As a child, Elise White was fascinated by the brain. In fact, her early career aspiration was to become a neurosurgeon. That changed when she was 15 as she watched her great-aunt battle Alzheimer’s disease. “Watching her suffer made me wonder ‘what in the world causes this?” White said. To better understand the disease that was stripping her great-aunt of so much, she began investigating its causes.
After doing her own research, she learned of two common characteristics of Alzheimer’s disease: amyloid plaques and tau protein aggregations. As a high school student, White taught herself to perform molecular dynamic (MD) simulations, a computational method of analyzing the movement of atoms on a small timescale, so that she could better understand tau aggregation.
“I’ve always been really interested in the relationship between structure and function,” said White. “That’s why I don’t want to be a doctor anymore. It wasn’t satisfying for me because I want to understand what’s going on, on a molecular level. It’s fascinating to me that there is a completely different world in our cells.”
To follow this passion, White pursued a dual degree in biochemistry and biophysics and computational biology at Rensselaer Polytechnic Institute. From the moment she stepped on campus, White immersed herself in research, with the ultimate goal of bridging the gap between computation and experimentation.
She first joined Professor George Makhatadze’s lab where she ran MD simulations as part of an investigation of how organisms adapt and survive under high hydrostatic pressure. Later, she was a member of Professor Christopher Bystroff’s lab, where she worked on computationally characterizing the unfolding pathway of the green fluorescent protein (GFP) to develop a screening pipeline for the lab’s GFP-based biosensors.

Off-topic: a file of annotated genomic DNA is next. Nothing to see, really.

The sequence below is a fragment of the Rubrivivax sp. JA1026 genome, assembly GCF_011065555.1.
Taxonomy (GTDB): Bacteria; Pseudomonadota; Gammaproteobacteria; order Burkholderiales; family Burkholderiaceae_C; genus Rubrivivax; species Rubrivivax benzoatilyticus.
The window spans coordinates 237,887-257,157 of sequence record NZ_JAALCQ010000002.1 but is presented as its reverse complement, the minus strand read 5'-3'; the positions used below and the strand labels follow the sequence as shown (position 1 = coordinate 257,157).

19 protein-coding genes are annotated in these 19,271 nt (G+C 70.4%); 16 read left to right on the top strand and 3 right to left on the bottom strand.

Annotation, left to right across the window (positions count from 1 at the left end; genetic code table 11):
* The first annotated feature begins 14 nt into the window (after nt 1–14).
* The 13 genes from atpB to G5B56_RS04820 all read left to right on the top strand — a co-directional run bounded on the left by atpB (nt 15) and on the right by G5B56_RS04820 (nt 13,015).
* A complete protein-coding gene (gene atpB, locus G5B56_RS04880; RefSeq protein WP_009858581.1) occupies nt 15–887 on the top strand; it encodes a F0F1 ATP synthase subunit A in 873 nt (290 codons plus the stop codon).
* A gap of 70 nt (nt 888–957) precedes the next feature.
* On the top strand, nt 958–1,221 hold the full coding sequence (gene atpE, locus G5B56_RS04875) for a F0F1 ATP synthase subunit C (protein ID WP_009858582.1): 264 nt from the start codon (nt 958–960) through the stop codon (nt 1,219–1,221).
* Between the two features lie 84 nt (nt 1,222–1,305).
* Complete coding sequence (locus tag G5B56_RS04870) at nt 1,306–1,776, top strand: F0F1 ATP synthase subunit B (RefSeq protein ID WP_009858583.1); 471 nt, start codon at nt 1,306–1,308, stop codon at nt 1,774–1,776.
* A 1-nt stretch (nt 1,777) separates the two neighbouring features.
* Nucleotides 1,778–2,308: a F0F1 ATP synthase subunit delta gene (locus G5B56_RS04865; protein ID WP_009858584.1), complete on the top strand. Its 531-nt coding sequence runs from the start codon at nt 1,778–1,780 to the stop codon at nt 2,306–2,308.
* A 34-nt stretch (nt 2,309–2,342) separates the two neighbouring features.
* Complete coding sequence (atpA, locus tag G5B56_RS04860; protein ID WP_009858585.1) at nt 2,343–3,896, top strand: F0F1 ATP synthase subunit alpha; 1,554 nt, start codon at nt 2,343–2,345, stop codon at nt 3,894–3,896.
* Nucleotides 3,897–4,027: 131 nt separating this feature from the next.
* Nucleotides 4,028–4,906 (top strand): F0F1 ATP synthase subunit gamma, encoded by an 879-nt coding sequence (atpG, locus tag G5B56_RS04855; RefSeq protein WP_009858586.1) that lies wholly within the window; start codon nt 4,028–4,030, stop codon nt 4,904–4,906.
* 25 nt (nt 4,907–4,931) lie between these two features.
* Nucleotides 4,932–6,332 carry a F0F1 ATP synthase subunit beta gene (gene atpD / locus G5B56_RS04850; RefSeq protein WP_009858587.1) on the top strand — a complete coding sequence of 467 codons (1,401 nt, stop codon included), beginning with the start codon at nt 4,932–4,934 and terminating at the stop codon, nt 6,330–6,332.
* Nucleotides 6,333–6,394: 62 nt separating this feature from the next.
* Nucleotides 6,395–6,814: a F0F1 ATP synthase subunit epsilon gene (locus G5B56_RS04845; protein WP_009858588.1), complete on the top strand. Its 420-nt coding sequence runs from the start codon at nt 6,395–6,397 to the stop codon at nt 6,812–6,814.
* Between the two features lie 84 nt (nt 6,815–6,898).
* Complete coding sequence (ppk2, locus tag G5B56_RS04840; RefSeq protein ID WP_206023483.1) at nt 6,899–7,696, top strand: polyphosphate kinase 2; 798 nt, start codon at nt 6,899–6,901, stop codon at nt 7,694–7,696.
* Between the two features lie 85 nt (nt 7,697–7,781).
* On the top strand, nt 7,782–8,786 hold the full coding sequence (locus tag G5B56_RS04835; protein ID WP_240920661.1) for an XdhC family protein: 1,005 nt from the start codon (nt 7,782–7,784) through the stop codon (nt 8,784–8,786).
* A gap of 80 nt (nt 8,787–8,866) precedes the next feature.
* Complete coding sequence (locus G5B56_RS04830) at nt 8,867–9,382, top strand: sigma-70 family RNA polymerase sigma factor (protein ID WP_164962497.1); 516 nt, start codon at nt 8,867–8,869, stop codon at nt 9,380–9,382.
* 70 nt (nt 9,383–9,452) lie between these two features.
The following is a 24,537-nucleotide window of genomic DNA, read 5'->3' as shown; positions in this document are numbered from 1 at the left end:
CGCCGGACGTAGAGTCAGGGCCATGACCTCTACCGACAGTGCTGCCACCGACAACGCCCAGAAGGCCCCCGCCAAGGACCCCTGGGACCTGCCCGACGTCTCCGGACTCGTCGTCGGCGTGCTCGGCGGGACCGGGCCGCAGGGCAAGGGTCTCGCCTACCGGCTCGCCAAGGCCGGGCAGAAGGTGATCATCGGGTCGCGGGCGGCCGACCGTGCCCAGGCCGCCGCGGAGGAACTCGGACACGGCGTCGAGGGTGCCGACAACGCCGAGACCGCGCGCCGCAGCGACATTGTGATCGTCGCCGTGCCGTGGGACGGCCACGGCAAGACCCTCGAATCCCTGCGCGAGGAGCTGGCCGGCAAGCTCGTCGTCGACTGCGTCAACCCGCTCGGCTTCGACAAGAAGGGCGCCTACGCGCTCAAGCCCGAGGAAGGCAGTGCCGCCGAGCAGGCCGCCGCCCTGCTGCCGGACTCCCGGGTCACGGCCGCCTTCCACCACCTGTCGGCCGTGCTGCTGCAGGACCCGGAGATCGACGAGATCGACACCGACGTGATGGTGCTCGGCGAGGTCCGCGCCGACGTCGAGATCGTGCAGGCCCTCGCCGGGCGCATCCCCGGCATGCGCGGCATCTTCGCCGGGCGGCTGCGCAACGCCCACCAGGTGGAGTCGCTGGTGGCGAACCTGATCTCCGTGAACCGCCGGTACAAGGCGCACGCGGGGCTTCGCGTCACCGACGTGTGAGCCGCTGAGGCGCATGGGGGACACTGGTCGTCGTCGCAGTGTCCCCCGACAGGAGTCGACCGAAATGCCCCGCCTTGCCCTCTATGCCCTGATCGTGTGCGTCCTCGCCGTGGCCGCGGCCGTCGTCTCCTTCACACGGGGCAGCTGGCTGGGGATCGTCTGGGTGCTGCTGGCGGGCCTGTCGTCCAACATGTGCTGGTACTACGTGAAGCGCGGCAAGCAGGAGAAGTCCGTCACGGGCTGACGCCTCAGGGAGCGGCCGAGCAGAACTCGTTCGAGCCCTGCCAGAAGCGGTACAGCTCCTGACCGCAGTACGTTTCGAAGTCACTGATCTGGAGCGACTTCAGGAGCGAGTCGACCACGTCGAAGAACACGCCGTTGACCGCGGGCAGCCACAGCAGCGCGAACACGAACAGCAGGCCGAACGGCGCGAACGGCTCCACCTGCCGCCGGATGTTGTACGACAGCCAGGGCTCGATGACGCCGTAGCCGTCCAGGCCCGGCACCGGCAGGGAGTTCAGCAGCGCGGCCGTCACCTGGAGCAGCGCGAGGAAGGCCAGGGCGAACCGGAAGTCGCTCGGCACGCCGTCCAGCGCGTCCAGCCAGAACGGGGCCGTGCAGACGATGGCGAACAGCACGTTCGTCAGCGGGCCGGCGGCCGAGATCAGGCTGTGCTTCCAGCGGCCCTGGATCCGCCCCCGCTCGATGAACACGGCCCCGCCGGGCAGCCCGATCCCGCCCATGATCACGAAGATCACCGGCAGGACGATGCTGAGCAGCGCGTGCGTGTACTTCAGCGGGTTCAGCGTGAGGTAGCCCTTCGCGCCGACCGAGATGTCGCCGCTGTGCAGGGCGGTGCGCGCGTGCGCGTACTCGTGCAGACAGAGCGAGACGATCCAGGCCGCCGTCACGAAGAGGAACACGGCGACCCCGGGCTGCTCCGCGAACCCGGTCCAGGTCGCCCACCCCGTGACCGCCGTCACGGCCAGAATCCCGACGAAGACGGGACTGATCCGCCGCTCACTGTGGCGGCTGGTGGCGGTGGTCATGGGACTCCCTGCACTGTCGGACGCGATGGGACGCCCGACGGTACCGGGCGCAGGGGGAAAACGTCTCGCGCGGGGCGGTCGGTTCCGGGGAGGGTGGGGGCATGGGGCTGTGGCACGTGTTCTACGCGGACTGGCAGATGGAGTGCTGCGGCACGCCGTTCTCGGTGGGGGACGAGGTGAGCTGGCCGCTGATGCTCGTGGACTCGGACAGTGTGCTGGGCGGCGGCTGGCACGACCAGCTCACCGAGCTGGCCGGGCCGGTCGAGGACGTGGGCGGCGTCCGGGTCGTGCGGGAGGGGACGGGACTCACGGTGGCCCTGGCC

As part of the Arch program, White also spent a semester away from campus engaged in research, working for the RNA Institute at the University at Albany. As part of the computational biophysics lab of Alan Chen, associate professor of chemistry at the institute, White elucidated the folding mechanism of a common bacterial riboswitch, which plays a critical role in gene expression. This research culminated in a Nucleic Acids Research Breakthrough Article, on which she was the lead computational author. White continued working at the RNA Institute throughout her senior year and is currently tackling the mechanism of another common bacterial riboswitch.
“My co-op reawakened my passion for computational biophysics,” said White. “It definitely helped me solidify my decision to pursue graduate school.” White was awarded two fellowships from Johns Hopkins University and will be pursuing a Ph.D. in molecular biophysics in its School of Medicine this fall.